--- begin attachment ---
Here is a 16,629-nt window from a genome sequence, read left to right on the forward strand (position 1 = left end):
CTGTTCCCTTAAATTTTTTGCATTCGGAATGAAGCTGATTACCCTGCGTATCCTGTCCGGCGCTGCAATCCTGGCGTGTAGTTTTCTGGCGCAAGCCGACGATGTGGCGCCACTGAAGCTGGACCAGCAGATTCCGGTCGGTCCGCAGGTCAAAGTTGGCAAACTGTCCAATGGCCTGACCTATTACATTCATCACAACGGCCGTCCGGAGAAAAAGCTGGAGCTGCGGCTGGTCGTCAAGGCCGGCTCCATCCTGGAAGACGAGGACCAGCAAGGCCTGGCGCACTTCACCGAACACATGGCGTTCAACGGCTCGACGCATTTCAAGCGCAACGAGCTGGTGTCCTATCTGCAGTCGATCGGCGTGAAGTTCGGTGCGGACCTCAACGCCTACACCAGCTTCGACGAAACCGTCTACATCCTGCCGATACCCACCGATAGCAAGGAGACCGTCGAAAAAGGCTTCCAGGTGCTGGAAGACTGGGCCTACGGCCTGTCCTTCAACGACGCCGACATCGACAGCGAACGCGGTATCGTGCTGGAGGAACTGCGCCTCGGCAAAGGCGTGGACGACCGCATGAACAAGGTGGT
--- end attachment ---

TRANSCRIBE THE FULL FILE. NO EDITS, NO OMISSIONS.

Here is a 16,629-nt window from a genome sequence, read left to right on the forward strand (position 1 = left end):
CTGTTCCCTTAAATTTTTTGCATTCGGAATGAAGCTGATTACCCTGCGTATCCTGTCCGGCGCTGCAATCCTGGCGTGTAGTTTTCTGGCGCAAGCCGACGATGTGGCGCCACTGAAGCTGGACCAGCAGATTCCGGTCGGTCCGCAGGTCAAAGTTGGCAAACTGTCCAATGGCCTGACCTATTACATTCATCACAACGGCCGTCCGGAGAAAAAGCTGGAGCTGCGGCTGGTCGTCAAGGCCGGCTCCATCCTGGAAGACGAGGACCAGCAAGGCCTGGCGCACTTCACCGAACACATGGCGTTCAACGGCTCGACGCATTTCAAGCGCAACGAGCTGGTGTCCTATCTGCAGTCGATCGGCGTGAAGTTCGGTGCGGACCTCAACGCCTACACCAGCTTCGACGAAACCGTCTACATCCTGCCGATACCCACCGATAGCAAGGAGACCGTCGAAAAAGGCTTCCAGGTGCTGGAAGACTGGGCCTACGGCCTGTCCTTCAACGACGCCGACATCGACAGCGAACGCGGTATCGTGCTGGAGGAACTGCGCCTCGGCAAAGGCGTGGACGACCGCATGAACAAGGTGGT